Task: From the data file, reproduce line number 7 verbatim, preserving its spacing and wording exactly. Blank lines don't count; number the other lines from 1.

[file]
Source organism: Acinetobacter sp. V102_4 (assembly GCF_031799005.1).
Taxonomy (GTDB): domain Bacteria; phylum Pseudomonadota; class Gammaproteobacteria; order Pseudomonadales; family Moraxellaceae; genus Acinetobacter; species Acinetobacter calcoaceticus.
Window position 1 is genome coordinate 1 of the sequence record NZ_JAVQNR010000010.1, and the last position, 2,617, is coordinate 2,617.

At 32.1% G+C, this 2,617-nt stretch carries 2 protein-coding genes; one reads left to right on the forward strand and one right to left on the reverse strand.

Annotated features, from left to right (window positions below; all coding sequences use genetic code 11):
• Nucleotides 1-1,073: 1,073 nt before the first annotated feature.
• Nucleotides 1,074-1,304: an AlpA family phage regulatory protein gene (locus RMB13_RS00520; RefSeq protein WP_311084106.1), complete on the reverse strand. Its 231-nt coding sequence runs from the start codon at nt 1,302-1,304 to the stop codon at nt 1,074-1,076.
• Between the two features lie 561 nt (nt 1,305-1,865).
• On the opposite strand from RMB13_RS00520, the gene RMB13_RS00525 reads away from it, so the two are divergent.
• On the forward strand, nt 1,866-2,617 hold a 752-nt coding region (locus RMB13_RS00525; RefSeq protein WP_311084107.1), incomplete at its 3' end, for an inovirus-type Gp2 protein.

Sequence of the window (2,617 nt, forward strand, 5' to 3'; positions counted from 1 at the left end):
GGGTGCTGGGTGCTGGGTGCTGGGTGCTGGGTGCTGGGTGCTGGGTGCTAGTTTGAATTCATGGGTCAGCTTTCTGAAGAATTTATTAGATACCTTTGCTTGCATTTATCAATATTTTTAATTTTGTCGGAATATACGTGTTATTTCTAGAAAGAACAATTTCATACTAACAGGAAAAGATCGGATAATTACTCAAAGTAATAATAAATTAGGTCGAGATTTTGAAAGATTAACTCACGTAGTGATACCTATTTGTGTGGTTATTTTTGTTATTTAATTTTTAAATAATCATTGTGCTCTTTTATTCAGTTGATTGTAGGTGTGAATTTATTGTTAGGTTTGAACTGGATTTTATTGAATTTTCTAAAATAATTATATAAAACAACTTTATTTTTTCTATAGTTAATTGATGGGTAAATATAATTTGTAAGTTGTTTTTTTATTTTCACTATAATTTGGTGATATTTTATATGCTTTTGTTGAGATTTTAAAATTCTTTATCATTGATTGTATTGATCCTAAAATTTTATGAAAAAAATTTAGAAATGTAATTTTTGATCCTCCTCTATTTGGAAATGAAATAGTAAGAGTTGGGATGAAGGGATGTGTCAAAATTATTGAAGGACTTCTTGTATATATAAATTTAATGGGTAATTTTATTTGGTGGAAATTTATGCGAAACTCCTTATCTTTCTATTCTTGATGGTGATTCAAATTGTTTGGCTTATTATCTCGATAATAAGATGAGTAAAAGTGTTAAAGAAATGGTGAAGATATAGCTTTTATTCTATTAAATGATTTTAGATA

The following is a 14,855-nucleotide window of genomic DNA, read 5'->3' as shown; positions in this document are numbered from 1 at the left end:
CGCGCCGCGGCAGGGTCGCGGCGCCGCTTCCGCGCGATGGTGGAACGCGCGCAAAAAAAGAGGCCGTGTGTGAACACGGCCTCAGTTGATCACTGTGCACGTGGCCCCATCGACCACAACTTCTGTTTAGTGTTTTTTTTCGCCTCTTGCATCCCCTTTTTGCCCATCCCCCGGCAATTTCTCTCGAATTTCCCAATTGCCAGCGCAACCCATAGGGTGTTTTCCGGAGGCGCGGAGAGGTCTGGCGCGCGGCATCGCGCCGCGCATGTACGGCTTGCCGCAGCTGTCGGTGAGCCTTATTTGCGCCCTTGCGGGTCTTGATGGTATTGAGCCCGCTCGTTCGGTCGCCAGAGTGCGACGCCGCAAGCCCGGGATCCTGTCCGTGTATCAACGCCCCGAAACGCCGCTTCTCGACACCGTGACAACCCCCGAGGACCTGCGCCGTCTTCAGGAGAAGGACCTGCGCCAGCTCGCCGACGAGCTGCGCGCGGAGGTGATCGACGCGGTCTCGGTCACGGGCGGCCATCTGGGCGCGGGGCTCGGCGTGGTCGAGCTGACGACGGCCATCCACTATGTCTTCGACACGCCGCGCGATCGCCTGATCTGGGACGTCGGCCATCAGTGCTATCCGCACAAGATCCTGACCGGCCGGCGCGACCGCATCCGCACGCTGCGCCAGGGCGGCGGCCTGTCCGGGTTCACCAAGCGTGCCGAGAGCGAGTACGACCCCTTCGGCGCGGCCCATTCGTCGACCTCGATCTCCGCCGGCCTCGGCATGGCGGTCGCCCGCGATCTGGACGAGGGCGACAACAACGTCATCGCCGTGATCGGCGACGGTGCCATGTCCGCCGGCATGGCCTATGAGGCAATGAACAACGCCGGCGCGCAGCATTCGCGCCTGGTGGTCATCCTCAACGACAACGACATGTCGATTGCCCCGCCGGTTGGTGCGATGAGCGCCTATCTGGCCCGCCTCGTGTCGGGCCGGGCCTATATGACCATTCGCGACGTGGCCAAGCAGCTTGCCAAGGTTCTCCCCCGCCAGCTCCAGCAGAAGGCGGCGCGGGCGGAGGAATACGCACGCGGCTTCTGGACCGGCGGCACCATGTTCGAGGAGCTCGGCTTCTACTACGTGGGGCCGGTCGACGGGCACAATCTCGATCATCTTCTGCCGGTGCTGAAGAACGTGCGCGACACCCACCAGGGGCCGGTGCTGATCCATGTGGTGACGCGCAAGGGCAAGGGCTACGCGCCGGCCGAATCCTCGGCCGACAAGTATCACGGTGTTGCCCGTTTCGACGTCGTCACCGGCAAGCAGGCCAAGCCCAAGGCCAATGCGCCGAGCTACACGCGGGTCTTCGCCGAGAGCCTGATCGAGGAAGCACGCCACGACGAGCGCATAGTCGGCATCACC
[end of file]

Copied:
• Nucleotides 1,074-1,304: an AlpA family phage regulatory protein gene (locus RMB13_RS00520; RefSeq protein WP_311084106.1), complete on the reverse strand. Its 231-nt coding sequence runs from the start codon at nt 1,302-1,304 to the stop codon at nt 1,074-1,076.